April 4, 2014 12:06 pm

Coffee culture: wake up and smell the chatter

‘Like the much-envied ‘café culture’ of France and Italy, British coffee life increasingly revolves around conversation’
Illustration by Luis Grañena of two men drinking coffee©Luis Grañena

A few weeks ago, a little late for traditional New Year stocktaking but in line with George Osborne’s Budget, I decided to work out how much money I was spending on coffee. I estimated an average of four coffees a week, at about £2.50 each for, let’s say, 48 weeks a year, which works out at about £500. Not great but no worse than the money I’ve burnt in huge pyres on disappointing sandwiches. When I considered the cost of a decade’s coffee, however, the thousands rather than hundreds started to look caffeinated in the worst way.

I know I’m not alone, as I see everyone else on the morning trains clutching their flat whites just as dearly as I cling to mine. But whatever national habit we’ve picked up with coffee, it’s not as far advanced as you might think. According to analysis by Quartz of data from Euromonitor International, coffee consumption measured per capita was only 0.389 cups a day in the UK last year. Decidedly wimpy when compared with the coffee leaders, the Netherlands, where people were downing 2.414 cups a day.

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These figures seem counter-intuitive. Coffee shops are self-seeding in high streets, railway stations, motorway services – anywhere in Britain that has a decent footfall. It is hard to imagine how “coffee culture” could get much bigger in the UK but there is a social change at work too.

I returned to my school town in Monmouthshire recently to find its retro old caff, Steeples, banished into the smokes of time (there were a lot of cigarettes in there) and, in its place, a new breed of coffee shop dotted at regular intervals up the high street. There was even a Costa, which for this small market town was a bizarrely modern sight.

But coffee here has answered a need. I put my head round the door of each café and saw adults talking to each other. The ghosts remained of the chain-smoking teenagers who were once the town’s dominant customers but this was now very clearly a place for grown-ups too. Like the much-envied “café culture” of France and Italy but taking place under cover from rain and pigeons, British coffee life increasingly revolves around conversation. Even Amazon, a company that relies on remote customers, has made a show of installing an independent coffee bar, Workshop, smack in the middle of its new London headquarters.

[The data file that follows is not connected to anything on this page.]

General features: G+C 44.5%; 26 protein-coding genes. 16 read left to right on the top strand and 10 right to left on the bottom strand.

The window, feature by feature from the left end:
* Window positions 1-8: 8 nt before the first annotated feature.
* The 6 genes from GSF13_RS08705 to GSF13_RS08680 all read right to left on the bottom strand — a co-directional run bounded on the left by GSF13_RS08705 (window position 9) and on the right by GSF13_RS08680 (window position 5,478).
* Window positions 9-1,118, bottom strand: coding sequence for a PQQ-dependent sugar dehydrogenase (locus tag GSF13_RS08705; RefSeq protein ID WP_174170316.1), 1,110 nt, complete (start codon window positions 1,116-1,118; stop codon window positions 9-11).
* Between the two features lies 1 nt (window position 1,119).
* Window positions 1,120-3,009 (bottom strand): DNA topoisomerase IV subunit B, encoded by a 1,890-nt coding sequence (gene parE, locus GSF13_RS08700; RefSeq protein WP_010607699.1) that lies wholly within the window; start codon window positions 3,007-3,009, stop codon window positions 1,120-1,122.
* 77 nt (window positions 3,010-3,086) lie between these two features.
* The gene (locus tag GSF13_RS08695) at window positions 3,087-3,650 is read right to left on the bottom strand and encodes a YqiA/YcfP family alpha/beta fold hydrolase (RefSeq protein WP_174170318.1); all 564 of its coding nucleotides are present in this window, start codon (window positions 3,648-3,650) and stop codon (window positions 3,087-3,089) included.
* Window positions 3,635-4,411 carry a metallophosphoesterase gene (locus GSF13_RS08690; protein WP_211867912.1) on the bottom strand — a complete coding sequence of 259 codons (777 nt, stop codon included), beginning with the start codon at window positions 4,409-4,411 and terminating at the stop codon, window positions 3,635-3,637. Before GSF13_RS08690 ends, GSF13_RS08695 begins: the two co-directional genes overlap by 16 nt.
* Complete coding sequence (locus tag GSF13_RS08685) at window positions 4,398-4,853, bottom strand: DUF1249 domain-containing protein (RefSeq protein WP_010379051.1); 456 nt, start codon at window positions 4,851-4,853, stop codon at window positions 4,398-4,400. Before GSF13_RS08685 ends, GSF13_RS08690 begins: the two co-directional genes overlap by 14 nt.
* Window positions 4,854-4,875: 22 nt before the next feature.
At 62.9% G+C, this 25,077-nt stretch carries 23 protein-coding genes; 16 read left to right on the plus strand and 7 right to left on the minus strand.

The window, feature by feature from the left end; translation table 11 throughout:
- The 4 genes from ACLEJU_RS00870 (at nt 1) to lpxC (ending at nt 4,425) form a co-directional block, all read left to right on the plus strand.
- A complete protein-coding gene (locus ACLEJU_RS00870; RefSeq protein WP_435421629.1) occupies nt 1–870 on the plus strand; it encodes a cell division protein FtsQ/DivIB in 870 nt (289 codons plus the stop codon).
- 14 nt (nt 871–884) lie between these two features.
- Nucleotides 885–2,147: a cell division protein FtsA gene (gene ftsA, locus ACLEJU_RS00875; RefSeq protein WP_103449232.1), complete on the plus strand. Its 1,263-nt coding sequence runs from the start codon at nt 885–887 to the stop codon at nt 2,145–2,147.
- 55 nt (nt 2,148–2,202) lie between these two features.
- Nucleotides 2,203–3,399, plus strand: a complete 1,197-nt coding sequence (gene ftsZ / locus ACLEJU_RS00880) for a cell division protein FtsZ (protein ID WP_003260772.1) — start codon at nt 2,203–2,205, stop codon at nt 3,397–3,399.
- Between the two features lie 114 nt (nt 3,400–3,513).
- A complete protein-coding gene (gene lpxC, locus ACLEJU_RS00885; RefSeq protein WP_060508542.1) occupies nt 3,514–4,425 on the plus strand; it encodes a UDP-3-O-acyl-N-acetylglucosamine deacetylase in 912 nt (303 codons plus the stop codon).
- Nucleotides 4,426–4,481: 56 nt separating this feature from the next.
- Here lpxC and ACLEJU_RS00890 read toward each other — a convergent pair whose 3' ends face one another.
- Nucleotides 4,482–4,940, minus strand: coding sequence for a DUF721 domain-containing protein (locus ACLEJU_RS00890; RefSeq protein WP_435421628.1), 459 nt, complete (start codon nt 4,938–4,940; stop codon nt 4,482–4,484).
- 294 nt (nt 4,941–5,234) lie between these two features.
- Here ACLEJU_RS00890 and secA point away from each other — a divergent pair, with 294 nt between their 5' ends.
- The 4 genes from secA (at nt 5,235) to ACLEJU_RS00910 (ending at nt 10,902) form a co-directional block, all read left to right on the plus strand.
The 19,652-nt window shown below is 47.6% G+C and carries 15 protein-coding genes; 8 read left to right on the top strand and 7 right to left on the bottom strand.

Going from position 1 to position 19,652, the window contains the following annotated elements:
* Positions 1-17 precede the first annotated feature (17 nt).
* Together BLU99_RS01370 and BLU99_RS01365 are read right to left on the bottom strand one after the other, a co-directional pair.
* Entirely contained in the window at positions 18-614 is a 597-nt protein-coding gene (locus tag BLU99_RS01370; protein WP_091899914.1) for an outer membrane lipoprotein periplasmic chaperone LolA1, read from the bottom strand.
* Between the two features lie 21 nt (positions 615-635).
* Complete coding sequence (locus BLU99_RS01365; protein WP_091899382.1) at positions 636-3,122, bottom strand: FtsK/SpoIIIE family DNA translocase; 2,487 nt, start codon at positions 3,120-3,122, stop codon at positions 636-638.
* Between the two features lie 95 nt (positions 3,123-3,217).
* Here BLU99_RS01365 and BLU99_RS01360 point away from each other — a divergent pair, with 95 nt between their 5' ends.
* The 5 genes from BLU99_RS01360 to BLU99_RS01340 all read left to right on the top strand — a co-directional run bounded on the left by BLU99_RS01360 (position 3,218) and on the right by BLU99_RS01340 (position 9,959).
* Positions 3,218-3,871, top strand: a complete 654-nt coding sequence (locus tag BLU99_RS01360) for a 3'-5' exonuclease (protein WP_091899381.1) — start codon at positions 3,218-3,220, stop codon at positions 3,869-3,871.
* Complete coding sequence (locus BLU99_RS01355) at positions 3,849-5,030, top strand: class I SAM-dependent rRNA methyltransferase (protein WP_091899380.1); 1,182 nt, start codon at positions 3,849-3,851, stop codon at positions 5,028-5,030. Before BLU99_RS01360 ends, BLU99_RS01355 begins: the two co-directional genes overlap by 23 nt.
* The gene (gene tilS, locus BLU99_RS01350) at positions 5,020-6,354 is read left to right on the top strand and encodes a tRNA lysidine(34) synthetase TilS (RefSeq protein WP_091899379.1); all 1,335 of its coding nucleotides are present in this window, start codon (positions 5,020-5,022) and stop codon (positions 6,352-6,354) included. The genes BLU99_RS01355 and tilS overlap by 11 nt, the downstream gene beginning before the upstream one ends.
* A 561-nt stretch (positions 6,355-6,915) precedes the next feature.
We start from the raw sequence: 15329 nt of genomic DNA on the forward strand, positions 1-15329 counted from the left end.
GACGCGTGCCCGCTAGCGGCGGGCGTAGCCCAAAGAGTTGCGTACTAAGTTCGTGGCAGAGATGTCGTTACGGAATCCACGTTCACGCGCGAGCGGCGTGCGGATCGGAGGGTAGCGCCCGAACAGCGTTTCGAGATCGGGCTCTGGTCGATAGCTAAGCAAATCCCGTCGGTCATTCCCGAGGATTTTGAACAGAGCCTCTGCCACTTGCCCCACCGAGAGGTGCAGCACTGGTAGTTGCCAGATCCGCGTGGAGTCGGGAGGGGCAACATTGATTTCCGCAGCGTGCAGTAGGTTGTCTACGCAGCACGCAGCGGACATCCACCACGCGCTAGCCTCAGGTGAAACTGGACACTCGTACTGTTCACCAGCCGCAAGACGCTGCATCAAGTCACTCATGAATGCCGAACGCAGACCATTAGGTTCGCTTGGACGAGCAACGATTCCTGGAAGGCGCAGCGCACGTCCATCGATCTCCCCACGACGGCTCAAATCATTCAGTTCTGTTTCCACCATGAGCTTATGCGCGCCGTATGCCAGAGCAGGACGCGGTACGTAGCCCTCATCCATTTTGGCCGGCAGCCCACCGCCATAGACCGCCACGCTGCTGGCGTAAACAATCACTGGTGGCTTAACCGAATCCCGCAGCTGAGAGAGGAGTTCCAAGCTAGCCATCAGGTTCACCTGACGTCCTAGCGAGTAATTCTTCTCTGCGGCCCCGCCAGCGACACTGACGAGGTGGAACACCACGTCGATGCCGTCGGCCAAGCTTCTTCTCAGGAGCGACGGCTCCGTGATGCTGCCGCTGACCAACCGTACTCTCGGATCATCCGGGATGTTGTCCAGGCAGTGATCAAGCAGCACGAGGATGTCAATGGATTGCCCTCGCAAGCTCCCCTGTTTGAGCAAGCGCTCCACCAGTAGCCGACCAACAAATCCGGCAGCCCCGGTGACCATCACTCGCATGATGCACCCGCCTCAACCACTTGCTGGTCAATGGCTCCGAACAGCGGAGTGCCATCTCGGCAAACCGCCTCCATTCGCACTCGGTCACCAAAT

This point about conversation was even truer of the original coffee boom in 17th-century London. Matthew Green, a historian of London who runs The Coffeehouse Tour, focused on this period, notes that the British were at first “suspicious” of coffee as a hot, gritty drink from the Levant. But they quickly saw its boiled benefits: “You only drank Thames water if you had a death wish,” he notes. The fact that coffee houses were so social was also frowned upon. “A bit like Facebook and Twitter today, people said that coffee houses were a distraction and were making people idle.” But the acuity that caffeine brings was soon a fashion in itself, and coffee houses became talking shops for news and business. (They had their fads too. In 18th-century Clerkenwell, Green says, a Latin-speaking café was opened – and promptly closed eight months later.) No risk of overspending, as you drank as much as you wanted and stayed as long as you liked – you just had to pay a penny when you left.

We may be catching up with our caffeinated forebears but in our increasingly social coffee habits we are still behind our old foes, the French. I recently spent a long weekend in Paris, and the city’s famous spring was printed out very clearly in the rows of café chairs, crammed with people, tables busy with espresso cups.

It is a great spectacle from the street but, from the café itself, the French don’t use their terraces as viewing galleries. They go there to meet friends, discuss life over a petit café or, equally possible, stare with blank misery into their drink (see Degas’ “Le buveur d’absinthe”). They don’t care so greatly for whatever human theatre passes on the pavement; that is a game for tourists. And what do you really see on the street but faces, bikes and cars? The best people-watching is in the other direction, towards the café, where you see conversations and relationships, going badly and going well.

And while it may be better to save the money on something else, at least I can go to a coffee shop if I choose. Women in the 17th century didn’t cross the threshold of the coffee houses, according to Green, since men were busy in there, doing the important work of thinking and talking. At least that is one aspect of the British conversation that should be left in the past.

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Natalie Whittle is associate editor of FT Weekend Magazine. natalie.whittle@ft.com; @nataliewhittle

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